People seem to either love or hate Brussels sprouts. As a lover of this cruciferous veggie, they’re a dinnertime staple in my house. But I rarely think to feed them to my pups. Have you ever wondered: Can dogs eat Brussels sprouts?
Short answer: Yes!
What Are Brussels Sprouts?
Brussels sprouts are a cruciferous vegetable that resembles mini cabbages. They’re a member of the Brassicaceae family of vegetables, meaning they’re closely related to other powerful superfoods, like kale and broccoli. Like their close relatives, they offer up a variety of key vitamins, minerals, and antioxidants that benefit both us and our canine companions.
Of course, before you simply toss Brussels sprouts to your pup, it’s important to know the proper feeding tips (which I share below)!
When feeding Brussels sprouts to your dog, moderation is key. So, let’s take a look at the nutritional facts for just 1 sprout! According to the U.S. Department of Agriculture, 1 sprout (about 19 g) contains:
- Water – 16.3 g
- Calories – 8.17
- Protein – 0.642 g
- Total Fat – 0.057 g
- Carbohydrates – 1.7 g
- Fiber – 0.722 g
- Sugars – 0.418 g
- Calcium – 7.98 mg
- Iron – 0.266 mg
- Magnesium – 4.37 mg
- Phosphorus – 13.1 mg
- Potassium – 73.9 mg
- Sodium – 4.75 mg
- Choline – 3.63 mg
- Folate – 11.6 µg
- Lutein + zeaxanthin – 302 µg
- Beta Carotene – 85.5 µg
- Vitamin A – 7.22 µg
- Vitamin B-6 – 0.042 – mg
- Vitamin C – 16.2 mg
- Vitamin E – 0.167 mg
- Vitamin K – 33.6 µg
- Aids a Strong Immune System – Brussels sprouts are rich in various vitamins (like A and C), minerals, and antioxidants that support a strong immune system.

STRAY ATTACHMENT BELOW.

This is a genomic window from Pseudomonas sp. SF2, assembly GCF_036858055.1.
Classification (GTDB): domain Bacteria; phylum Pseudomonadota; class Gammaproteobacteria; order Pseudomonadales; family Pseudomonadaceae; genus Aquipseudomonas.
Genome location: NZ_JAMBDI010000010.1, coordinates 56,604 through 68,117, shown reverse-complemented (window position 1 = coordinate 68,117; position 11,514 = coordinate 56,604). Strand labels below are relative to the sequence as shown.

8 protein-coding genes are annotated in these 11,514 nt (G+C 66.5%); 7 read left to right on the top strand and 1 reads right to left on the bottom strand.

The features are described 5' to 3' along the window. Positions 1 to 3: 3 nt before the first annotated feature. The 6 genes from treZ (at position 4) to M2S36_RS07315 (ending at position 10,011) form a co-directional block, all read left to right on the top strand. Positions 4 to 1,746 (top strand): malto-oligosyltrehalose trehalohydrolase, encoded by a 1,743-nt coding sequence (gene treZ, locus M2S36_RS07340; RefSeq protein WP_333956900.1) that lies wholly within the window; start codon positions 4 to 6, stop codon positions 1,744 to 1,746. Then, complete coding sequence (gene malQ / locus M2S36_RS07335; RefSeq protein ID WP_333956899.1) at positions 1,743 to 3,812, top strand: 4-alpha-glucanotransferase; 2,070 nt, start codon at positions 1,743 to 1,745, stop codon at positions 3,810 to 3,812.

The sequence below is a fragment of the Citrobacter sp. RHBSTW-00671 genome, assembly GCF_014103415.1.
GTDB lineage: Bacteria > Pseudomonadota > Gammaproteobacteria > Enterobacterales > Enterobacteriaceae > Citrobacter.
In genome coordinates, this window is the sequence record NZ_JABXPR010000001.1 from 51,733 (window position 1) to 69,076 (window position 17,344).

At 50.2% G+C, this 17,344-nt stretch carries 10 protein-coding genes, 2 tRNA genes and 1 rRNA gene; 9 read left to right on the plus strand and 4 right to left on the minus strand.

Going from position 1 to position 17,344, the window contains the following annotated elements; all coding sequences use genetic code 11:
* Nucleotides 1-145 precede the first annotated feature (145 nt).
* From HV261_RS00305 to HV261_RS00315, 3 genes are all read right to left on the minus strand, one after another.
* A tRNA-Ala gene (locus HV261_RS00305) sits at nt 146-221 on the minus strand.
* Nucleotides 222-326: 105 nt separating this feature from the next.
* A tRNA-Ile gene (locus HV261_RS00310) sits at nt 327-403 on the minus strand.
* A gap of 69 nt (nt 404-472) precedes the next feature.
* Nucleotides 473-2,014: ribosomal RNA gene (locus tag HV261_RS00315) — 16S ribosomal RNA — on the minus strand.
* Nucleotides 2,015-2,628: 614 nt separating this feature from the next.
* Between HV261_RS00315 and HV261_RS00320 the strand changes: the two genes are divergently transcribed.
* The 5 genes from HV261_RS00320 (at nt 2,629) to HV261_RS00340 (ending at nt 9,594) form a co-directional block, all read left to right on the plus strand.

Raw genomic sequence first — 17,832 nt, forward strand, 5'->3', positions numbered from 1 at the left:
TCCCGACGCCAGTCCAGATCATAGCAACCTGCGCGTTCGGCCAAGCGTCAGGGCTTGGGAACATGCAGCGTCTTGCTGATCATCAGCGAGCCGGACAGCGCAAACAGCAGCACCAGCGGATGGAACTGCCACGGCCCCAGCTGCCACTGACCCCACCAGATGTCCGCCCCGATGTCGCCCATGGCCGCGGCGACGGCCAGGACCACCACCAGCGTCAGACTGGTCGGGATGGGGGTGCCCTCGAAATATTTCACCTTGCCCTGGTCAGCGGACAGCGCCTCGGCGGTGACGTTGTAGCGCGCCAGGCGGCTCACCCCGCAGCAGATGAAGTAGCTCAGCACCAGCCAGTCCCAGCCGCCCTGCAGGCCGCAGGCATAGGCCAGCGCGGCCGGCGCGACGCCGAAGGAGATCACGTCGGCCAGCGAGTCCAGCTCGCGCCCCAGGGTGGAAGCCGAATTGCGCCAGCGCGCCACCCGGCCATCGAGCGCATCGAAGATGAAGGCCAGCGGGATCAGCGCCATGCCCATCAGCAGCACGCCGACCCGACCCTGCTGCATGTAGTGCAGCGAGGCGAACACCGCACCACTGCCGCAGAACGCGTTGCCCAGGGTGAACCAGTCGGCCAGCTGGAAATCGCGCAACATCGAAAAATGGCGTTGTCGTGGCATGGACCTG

- Great Addition to an Anti-Cancer Diet – Like other cruciferious vegetables, Brussels sprouts are an excellent source of Sulforaphane, a compound that various studies show to have potent anti-cancer properties. Additionally, this veggie is packed with antioxidants, which help fight against free-radicals in the body. Free radicals are unstable molecules that can damage cells. If there are too many free radicals in the body, it can lead to chronic disease. Experts link free radicals to various illnesses, including cancer.
- Supports Heart Health – This is thanks to their anti-inflammatory benefits! Plus, eating a healthy amount of dietary fiber, potassium, and magnesium (which are all found in Brussels) also offers up heart-health benefits.
- May Benefit Digestive Health – Brussels sprouts are high in fiber, which supports digestion and helps slow the digestive process, allowing the body to absorb more vital nutrients. With that said, overfeeding Brussels sprouts can result in gas and an upset tummy.
- Eye Health – The Beta Carotene in this superfood (which the liver converts to Vitamin A) aids in maintaining and improving eye health. Plus, eye health benefits also come from the carotenoids Lutein + zeaxanthin. They’re said to protect a dog’s retina — the light-sensitive inner wall of the eye — from oxidative damage.
- Blood – Brussels sprouts offer up a nice amount of vitamin K, which aids the overall health of blood (it plays a role in clotting and beyond).
- Bone Health – Vitamin K is also an essential bone-building vitamin.
Here are a few important things to keep in mind when feeding Brussels sprouts to your dog:
- Avoid feeding raw, as they’re hard for dogs to digest. Rather, you’ll want to boil or steam them first.
- Cut them into small, bite-size pieces to avoid a choking hazard.
- While you may like to jazz up your serving of sprouts with various seasonings, keep your pup’s helping plain.
- Only feed Brussels sprouts in moderation. Canine nutrition experts say veggies, like Brussels, should make up less than 10% of your dog’s diet. So what is 10%? Well, that depends on your dog’s size. In general, a couple of bite-sized pieces are totally fine and healthy!
- When first introducing Brussels sprouts into your pup’s diet, do so slowly. If you have any questions or concerns, consult with your veterinarian!
Get More Doggy Food Facts
This feature is part of a weekly web series called Food Facts Friday. Every Friday, we share foods that are great for our canine companions. Check out other foods highlighted in this series HERE!